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Household Behavior and Optimal Property Division upon Divorce

Author

Listed:
  • Sarolta Laczo

    (Bank of England and IAE-CSIC)

  • Arpad Abraham

    (European University Institute)

Abstract

The objective of this paper is to study the optimal property division upon divorce in a framework where spouses share risk subject to limited commitment. First, we consider a simple model, where marriage is beneficial for two reasons: (i) it provides (partial) insurance against individual income shocks, and (ii) spouses may enjoy direct individual benefits from the match, `love,' which is stochastic, as in Voena (AER, forthcoming). We highlight analytically that the optimal property division rule is subject to a trade-off between intra-household risk sharing and insurance across marital statuses. Allocating less household assets to the party filing for divorce improves risk sharing while married, but worsens consumption smoothing for divorcees. Second, we turn to a quantitative/empirical exercise, where the key parameters are estimated using panel data from the United Kingdom. Then the optimal policy, as well as counterfactuals are computed.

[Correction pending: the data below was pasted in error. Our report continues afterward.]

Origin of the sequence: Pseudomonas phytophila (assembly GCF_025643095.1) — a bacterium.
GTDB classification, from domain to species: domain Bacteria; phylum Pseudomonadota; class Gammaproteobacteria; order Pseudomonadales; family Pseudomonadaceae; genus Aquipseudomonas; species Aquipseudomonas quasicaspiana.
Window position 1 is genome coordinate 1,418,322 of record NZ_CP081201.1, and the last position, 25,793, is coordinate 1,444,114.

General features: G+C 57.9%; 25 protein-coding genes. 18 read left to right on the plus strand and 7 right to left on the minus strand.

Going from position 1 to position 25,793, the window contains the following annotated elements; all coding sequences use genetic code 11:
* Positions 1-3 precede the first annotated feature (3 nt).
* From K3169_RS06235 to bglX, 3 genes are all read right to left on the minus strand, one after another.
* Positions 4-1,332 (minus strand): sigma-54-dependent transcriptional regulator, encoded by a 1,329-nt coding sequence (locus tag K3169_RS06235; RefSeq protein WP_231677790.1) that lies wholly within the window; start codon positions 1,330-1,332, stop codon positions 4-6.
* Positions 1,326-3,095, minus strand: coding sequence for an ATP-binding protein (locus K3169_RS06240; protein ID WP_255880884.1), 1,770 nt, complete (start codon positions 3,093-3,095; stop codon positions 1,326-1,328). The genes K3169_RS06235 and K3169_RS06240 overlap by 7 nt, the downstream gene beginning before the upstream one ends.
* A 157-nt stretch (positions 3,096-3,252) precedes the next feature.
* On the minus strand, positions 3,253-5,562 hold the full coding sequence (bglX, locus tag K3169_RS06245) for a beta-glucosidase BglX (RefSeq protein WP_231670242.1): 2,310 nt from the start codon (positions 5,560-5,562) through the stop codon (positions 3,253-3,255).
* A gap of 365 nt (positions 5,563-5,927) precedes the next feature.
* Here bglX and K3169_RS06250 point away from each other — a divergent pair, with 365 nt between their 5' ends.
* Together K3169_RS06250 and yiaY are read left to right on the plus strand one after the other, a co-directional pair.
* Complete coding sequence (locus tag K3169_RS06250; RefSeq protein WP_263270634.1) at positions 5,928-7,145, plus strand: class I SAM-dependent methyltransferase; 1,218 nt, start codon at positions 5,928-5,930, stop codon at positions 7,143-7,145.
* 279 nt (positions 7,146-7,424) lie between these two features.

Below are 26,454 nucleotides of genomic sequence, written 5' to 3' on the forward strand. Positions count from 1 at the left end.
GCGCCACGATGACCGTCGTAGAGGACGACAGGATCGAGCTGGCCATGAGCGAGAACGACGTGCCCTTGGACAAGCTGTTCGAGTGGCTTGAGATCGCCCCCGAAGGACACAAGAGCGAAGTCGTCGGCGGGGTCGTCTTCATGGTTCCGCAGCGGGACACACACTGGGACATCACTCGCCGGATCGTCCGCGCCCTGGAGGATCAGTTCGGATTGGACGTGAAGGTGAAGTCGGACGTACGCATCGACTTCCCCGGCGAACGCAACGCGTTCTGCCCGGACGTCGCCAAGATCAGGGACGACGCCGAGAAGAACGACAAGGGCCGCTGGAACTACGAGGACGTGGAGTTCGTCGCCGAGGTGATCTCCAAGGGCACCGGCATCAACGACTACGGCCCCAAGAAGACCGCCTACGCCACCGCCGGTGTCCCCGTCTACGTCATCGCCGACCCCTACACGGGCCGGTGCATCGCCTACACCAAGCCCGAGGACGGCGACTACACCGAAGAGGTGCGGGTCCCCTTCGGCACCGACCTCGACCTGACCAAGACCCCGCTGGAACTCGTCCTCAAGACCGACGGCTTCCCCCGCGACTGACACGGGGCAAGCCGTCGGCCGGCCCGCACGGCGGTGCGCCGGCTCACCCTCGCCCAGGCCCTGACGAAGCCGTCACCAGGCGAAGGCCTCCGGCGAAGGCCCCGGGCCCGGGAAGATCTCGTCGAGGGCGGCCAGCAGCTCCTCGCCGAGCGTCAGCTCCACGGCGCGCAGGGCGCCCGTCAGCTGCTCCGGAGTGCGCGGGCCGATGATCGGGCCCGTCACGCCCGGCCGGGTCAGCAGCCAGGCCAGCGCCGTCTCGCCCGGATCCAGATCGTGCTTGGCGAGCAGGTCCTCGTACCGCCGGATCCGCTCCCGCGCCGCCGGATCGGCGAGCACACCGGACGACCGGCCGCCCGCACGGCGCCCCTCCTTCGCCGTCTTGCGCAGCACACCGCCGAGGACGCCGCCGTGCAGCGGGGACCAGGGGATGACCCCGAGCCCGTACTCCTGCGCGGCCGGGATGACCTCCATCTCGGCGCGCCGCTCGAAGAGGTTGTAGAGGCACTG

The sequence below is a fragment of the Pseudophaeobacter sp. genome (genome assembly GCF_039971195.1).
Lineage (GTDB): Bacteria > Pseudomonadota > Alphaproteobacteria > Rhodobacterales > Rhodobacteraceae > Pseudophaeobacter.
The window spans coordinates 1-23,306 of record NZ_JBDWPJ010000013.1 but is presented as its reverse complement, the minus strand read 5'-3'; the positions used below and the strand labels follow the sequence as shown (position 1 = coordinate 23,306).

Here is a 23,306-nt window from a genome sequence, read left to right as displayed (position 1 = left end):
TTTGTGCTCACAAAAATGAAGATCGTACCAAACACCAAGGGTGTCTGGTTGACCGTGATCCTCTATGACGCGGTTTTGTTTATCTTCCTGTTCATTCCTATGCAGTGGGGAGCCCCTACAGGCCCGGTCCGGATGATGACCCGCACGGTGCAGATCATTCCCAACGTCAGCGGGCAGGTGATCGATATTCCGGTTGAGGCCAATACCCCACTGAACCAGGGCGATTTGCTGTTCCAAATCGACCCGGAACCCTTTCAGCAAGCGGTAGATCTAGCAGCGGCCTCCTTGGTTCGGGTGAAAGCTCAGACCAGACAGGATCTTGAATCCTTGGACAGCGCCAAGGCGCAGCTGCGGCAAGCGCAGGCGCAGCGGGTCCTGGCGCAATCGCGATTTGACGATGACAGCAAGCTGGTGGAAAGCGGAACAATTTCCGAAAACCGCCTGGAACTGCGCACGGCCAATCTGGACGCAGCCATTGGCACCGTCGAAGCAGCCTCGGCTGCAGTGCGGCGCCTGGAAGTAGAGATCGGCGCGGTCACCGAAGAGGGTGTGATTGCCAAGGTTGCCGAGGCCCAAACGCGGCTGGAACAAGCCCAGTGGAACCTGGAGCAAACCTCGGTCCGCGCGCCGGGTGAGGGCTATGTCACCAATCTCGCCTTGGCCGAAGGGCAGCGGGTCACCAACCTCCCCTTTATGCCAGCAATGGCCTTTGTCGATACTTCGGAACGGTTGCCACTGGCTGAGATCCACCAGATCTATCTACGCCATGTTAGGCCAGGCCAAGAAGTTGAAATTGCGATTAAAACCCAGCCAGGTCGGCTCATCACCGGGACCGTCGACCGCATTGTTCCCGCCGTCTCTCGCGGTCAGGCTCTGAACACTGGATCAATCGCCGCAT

Suggested Citation

  • Sarolta Laczo & Arpad Abraham, 2015. "Household Behavior and Optimal Property Division upon Divorce," 2015 Meeting Papers 1041, Society for Economic Dynamics.
  • Handle: RePEc:red:sed015:1041
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    File URL: https://economicdynamics.org/meetpapers/2015/paper_1041.pdf
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    References listed on IDEAS

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    1. Mike Brewer & Anita Ratcliffe & Sarah dSmith, 2012. "Does welfare reform affect fertility? Evidence from the UK," Journal of Population Economics, Springer;European Society for Population Economics, vol. 25(1), pages 245-266, January.
    2. Narayana R. Kocherlakota, 1996. "Implications of Efficient Risk Sharing without Commitment," Review of Economic Studies, Oxford University Press, vol. 63(4), pages 595-609.
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    Cited by:

    1. Hanno Foerster, 2019. "The Impact of Post-Marital Maintenance on Dynamic Decisions and Welfare of Couples," Boston College Working Papers in Economics 982, Boston College Department of Economics.

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